when doing residual analysis do we first fit our model on our entire training set and calculate residuals between fitted values and actual values? Or do we first fit our model on the training+testing set?

I'm having trouble wrapping my head around the concept of residual variance. Does the variance mean that if we fit our linear regression model on multiple (varying) datasets, our residuals would vary according to the normal distribution with mean 0 and this variance?

When would we use prediction vs estimation? Predictions have more variance because of new data point, but it seems that we are always estimating/predicting new data points?

How do you deal with leverage points?

Does anybody know any good Python packages to do residual analysis?


1 Answer 1


You shouldn't ask so many questions at once. That said:

  • Fit a model on the training set, then see how well this fit performs on the testing set.
  • Your conjectured meaning of residual variance is incorrect. See the explanation here in terms of Bessel's correction. In short, residuals are how wrong the line of best fit is in its estimates, and the residuals have a sample variance. But this is all done with the one dataset used to fit the model.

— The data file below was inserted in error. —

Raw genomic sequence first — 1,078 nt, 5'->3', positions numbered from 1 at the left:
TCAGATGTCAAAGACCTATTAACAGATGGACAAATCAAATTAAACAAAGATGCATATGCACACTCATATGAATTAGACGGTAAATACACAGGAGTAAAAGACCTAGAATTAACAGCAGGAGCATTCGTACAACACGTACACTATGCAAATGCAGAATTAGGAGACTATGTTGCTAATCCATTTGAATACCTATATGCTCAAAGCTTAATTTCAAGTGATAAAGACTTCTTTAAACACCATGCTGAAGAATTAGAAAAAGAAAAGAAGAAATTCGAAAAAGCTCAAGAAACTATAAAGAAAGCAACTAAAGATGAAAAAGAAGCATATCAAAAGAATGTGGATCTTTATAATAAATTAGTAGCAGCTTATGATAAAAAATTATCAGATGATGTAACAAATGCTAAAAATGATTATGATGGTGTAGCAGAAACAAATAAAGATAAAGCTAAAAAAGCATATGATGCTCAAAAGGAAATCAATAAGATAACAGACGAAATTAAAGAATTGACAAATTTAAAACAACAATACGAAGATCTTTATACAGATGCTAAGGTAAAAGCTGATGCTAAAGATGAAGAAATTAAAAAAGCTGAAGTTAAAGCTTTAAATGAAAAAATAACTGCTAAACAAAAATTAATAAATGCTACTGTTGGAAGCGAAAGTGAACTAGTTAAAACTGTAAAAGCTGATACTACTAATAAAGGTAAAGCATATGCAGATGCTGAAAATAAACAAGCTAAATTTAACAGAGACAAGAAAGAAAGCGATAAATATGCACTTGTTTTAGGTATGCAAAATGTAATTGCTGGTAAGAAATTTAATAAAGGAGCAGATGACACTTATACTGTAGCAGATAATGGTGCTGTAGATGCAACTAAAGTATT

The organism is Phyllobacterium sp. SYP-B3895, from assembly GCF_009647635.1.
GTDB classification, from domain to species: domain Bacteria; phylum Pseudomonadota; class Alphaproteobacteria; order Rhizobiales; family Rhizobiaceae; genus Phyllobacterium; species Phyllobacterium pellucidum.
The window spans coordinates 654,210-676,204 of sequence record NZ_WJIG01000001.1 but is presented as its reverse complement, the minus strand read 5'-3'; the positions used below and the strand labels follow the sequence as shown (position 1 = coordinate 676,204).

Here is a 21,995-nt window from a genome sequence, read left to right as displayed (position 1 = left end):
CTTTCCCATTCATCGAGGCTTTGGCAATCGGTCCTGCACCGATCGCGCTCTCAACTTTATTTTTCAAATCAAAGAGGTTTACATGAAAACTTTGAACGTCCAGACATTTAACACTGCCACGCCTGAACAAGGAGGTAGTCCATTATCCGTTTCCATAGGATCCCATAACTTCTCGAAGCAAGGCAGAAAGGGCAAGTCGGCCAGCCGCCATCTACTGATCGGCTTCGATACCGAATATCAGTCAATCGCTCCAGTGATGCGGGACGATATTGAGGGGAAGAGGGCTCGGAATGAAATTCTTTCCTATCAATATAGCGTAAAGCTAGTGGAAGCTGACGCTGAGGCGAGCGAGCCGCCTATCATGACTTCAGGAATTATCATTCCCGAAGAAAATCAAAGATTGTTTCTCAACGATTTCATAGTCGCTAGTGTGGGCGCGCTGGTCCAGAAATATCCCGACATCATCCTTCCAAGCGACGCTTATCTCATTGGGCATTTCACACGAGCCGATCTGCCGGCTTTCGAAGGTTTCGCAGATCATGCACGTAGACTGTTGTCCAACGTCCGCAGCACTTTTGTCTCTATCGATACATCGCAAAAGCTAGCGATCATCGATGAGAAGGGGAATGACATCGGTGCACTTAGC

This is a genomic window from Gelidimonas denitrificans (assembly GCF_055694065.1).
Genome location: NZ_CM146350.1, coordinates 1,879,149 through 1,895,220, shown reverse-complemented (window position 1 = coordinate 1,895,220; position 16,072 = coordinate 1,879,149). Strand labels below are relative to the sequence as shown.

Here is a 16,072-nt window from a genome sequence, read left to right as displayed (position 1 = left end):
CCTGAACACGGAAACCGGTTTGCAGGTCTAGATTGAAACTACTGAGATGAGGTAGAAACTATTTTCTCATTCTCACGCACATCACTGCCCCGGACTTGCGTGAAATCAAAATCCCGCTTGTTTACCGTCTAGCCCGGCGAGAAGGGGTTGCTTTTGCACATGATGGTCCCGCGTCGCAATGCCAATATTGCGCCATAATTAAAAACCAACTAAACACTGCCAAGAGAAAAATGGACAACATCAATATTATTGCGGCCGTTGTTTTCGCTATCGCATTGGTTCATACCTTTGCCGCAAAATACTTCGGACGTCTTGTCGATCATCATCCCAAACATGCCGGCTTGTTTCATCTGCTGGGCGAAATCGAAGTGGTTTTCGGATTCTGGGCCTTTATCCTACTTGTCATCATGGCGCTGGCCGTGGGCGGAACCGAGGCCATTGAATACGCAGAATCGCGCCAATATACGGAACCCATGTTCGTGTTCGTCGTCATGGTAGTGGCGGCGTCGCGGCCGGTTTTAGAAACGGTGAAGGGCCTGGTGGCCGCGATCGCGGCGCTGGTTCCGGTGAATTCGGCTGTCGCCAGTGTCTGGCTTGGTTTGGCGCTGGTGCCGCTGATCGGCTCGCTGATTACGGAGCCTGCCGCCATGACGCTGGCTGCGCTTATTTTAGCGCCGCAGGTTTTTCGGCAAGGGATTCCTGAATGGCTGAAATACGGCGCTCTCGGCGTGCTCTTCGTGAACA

• I'm not sure what you're asking about re: prediction v estimation. Bear in mind one estimates the coefficients in a regression, but having done so predicts $y$ values from $x$ values.
  • Points of high leverage reduce the noise in residuals. One way to deal with them is to Studentize them, which recognises residuals' heteroscedasticity. There's an outside chance what you really wanted to know was how to deal with outliers, which is a complicated issue.
  • You can analyse residuals just with Numpy.

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